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A Wobbly Three-Legged Stool: Science, Politics, And The Public

by Francie Grace

Tuesday, February 16th, 2010

With science more and more an issue in public policy, and the public unsure about many scientific subjects, what should policymakers do to involve the public more in this kind of policymaking, given the fact that big changes in a democracy don't happen easily or smoothly without public participation in the choices that we face?

Social scientist and author Daniel Yankelovich, chairman and a founder of three organizations including Public Agenda, and Jean Johnson, Public Agenda executive vice president and co-author of public policy books including "Who Turned Out the Lights? Your Guided Tour to the Energy Crisis?", spoke on this subject Feb. 19 at the American Association for the Advancement of Science (AAAS). Our Energy Learning Curve™ research on what the public knows and believes on energy issues and climate change was be a part of the discussion. Yankelovich's presentation will examine "Redefining What "An Informed Public" Means On Science & Technology Issues" and Johnson will speak on "How to Advance the Public's Energy Learning Curve."

The theme of this year's AAAS convention, in San Diego, is Bridging Science and Society: a call for every scientist and engineer to make their work both beneficial and understandable. AAAS president Dr. Peter Agre, in setting the tone for the meeting, points to this quote from President Obama, in a speech to scientists:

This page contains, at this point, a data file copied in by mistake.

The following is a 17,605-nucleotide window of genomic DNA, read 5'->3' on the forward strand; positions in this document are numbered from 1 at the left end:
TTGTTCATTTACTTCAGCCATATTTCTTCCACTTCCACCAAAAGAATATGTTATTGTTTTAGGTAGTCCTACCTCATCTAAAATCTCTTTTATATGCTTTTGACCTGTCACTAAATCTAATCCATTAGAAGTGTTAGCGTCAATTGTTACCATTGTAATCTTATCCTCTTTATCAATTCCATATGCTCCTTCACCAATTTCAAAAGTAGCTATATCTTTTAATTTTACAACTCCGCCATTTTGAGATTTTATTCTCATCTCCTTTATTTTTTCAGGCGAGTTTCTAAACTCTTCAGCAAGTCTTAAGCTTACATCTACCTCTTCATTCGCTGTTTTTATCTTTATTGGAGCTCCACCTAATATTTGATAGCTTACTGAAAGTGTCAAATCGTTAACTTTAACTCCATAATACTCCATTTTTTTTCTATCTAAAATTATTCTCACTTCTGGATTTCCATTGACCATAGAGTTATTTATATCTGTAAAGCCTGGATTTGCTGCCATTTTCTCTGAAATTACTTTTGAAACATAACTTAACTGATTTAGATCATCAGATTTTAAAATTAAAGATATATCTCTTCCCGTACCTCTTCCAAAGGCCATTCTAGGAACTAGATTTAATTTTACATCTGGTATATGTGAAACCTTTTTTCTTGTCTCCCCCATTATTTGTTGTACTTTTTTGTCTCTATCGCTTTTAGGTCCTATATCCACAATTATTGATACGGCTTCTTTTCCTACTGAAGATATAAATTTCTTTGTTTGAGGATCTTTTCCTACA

"Science, technology, and innovation proceed more rapidly and more cost-effectively when insights, costs, and risks are shared; and so many of the challenges that science and technology will help us meet are global in character. This is true of our dependence on oil, the consequences of climate change, the threat of epidemic disease, and the spread of nuclear weapons."

The challenge we all face then, is involving citizens in public choices – even in cases where the underlying science may be complicated. That's a mission close to the bone here at Public Agenda, where our research and public engagement both focus on closing gaps between experts, policymakers and the public, empowering democracy as citizens make informed choices as part of the policymaking process.

In addition to being on the panel for the Feb. 19 AAAS panel discussion, Johnson was able to take part in two other events: the AAAS' Promoting Climate Literacy Conference panel discussion on "Public Knowledge & Attitudes" on Feb. 17 and a National Academy of Sciences Feb. 18 panel discussion in Irvine, Ca., on "Challenges to Public Trust in Science: Lessons from the University of East Anglia/"Climategate" Incident.

We've posted the Yankelovich and Johnson PowerPoint presentations online for the benefit of the Public Agenda community. You can find out more about the AAAS meeting on its web site and on Facebook.

Editor's Note: this blog posting was updated after the AAAS meeting.


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